“Don’t worry buddy, we got your back,” said Pierre, Sabrina’s brother. He and girlfriend Lianna were about to fly from California to join us in the Marquesas, where Aldebaran is currently hobbling around with damage to the hull.
They were bringing us a large box of supplies from Westmarine to repair the boat. Pierre and Sabrina’s mom, Jackie, picked up the important merchandise; their dad, Jean-Claude, added two rolls of water sealing tape and an awesome multi-function screwdriver to the repair inventory. Last-minute additions from the pantry were tossed in to fill open space (pasta, coffee beans, snack bars…) Lianna taped all corners of the box to secure the several yards of fiberglass, protective masks, and a heavy tub of underwater epoxy. “Operation Rescue Aldebaran” had begun!
All was going well until their connecting flight from SFO to LAX got delayed an hour. “You won’t be able to make your connection”, warns the airline agent, giving them a hotel voucher. They contacted Expedia to change their flights. But upon arriving in LAX, they were hailed and advised urgently: “RUN! You might make your flight! The gate closes in ten minutes!”
Lianna said it was like a scene from the movie Rat Race. They ran for 9 minutes straight before Pierre stopped dead in his tracks. “A lucky penny!” Arriving at the gate, truly out of breath, they were greeted by a nonchalant attendant: “I’m sorry, the gate is closed.” They were a second too late… To complicate matters, they no longer had tickets for this flight, as they were re-assigned for a flight the following day!
With Lianna holding back frustrated tears, Pierre reached for the lucky penny in his pocket and asked the attendant for “a little human decency”. They were miraculously permitted aboard onto the flight, and arrived in Tahiti at 5am as planned… but without any baggage! Their baggage was now supposed to arrive 36 hours later, supposedly in time for their inter-island flight to join the Aldebaran crew.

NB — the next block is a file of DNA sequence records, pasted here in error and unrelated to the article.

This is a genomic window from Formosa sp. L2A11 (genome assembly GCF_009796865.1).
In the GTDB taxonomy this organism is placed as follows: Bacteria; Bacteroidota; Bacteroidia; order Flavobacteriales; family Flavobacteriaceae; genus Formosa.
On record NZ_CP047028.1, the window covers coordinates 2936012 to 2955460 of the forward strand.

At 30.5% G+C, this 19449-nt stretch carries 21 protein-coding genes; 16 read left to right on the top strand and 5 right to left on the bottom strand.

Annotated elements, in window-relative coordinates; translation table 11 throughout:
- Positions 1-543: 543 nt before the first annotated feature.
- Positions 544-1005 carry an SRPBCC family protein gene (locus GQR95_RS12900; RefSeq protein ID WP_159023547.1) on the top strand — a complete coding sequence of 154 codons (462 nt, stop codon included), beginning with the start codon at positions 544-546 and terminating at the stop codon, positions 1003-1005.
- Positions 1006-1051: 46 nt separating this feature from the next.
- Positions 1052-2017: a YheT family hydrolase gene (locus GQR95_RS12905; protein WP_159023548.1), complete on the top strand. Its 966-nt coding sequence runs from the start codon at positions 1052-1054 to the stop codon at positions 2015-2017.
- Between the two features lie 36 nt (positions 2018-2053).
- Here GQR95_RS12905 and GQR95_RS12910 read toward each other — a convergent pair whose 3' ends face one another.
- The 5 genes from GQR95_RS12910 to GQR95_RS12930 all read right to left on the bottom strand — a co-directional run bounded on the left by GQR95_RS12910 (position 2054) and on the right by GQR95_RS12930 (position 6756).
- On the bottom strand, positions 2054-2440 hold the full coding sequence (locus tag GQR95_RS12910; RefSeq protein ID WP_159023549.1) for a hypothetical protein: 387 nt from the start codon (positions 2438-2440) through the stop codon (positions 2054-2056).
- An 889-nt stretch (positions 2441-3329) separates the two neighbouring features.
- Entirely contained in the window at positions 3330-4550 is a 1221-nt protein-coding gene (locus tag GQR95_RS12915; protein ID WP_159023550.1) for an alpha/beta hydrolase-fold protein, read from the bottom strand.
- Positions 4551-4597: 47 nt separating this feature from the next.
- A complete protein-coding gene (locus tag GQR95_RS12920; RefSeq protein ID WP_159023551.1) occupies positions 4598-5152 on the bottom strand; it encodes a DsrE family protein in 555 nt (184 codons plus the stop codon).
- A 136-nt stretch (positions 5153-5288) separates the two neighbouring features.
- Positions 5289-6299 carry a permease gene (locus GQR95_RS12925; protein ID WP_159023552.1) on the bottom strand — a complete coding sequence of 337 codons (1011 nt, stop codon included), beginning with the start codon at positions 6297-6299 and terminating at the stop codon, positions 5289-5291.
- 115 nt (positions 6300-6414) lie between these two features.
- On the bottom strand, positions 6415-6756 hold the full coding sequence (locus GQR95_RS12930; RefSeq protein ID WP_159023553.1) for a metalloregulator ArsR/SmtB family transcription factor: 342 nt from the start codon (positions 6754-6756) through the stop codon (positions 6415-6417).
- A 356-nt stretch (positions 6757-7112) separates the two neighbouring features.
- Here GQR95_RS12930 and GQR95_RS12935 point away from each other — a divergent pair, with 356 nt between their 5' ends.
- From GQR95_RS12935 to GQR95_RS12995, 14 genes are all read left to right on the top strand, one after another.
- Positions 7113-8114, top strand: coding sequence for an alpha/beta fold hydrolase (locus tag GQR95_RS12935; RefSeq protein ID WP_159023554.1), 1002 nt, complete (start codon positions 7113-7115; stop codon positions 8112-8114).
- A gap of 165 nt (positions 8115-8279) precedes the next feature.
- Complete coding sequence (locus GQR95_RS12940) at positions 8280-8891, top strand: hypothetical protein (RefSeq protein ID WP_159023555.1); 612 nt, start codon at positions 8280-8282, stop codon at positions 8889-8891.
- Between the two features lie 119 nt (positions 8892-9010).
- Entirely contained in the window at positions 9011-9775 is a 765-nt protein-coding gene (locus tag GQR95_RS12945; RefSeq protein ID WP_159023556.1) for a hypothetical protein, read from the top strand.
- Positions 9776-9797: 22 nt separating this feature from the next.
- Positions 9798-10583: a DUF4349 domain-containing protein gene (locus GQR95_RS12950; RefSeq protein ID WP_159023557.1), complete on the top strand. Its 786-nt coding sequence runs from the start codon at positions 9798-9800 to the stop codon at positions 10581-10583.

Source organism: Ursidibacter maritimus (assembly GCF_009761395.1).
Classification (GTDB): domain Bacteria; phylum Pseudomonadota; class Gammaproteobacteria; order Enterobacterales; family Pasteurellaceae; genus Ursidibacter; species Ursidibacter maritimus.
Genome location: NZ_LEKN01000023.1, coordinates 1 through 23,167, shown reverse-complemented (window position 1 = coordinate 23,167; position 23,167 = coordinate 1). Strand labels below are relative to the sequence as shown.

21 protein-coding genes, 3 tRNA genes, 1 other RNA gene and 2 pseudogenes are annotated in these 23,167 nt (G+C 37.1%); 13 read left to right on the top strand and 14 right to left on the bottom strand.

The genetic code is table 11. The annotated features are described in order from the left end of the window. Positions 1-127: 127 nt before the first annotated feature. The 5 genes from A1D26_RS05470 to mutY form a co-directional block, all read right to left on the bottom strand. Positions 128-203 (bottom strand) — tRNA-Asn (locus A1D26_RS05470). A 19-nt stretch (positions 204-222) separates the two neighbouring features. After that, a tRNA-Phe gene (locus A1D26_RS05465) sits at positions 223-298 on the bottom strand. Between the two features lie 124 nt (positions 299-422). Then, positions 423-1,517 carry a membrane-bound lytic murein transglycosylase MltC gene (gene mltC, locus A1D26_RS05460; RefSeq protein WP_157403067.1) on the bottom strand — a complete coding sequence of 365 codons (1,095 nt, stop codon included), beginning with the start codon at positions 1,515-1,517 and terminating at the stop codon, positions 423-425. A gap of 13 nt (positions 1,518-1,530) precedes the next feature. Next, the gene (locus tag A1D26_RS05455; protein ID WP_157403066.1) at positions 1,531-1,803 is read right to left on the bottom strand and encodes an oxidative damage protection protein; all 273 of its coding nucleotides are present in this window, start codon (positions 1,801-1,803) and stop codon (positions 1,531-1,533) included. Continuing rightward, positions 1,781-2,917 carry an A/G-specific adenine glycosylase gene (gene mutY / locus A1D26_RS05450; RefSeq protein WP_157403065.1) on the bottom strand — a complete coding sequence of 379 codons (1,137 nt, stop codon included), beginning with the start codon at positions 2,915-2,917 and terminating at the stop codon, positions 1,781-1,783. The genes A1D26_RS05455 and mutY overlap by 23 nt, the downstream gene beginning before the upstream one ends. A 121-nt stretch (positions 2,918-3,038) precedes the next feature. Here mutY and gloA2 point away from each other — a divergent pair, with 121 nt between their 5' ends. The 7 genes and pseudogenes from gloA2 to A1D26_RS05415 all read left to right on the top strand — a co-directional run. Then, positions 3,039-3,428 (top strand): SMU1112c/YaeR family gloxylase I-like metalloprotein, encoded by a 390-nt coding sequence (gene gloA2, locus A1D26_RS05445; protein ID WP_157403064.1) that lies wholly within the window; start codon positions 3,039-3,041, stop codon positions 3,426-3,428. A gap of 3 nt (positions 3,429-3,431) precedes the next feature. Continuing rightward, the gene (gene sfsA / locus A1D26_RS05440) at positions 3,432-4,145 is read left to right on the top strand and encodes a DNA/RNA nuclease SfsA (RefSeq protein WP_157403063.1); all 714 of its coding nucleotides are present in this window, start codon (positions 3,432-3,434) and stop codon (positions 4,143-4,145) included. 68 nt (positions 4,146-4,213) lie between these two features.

Pierre and Lianna were unfazed though, being veterans of the Green Coconut Run. They had met us in Mexico during our first year of voyaging, where Pierre enjoyed 6 stitches, an illegal visit to a prison island, and Lianna swam with sharks mid-ocean (despite a proclaimed distaste for such activities). How’s a little boat damage in French Polynesia going to stop the fun?
Well, Air Tahiti almost delayed things. Initially it looked like a replay of our last crewmate’s arrival, Deena, whose flight to meet us in Gambier got turned around due to a storm.
Sabrina, who was at the little airport in Hiva Oa awaiting their arrival, was shocked to see it raining so hard she couldn’t see the landing strip.
“My knuckles were bone-white!” Pierre recalls after the pilot tried to land once and aborted, suddenly shooting the plane back up into the sky.
Also on the flight, joining Aldebaran on this leg of the voyage, was Chris, Sabrina’s buddy from studying abroad in New Zealand. Like Pierre, Chris is a school teacher, and works as an EMT during summers (he is a first responder medic in an ambulance). He was looking very relaxed.
“We must have circled the island for 20 minutes, waiting for a break in the clouds to land,” told us Chris. As an EMT, he copes with stress in a mellow manner. “I just kept my eye mask on.”
The three of them walked off the wet tarmac in good spirits. During the subsequent downpour, Pierre told us all about the delightful time he and Lianna had spent in a beachfront resort in Tahiti’s crystal clear lagoon. Chris nodded sagely and agreed the weather in Papeete had been quite nice.
I looked around our boat: the harbor was muddy brown from river water. “Well folks,” I said, stowing the Rescue box in the boat’s lazarette. “Welcome to Marquesas!”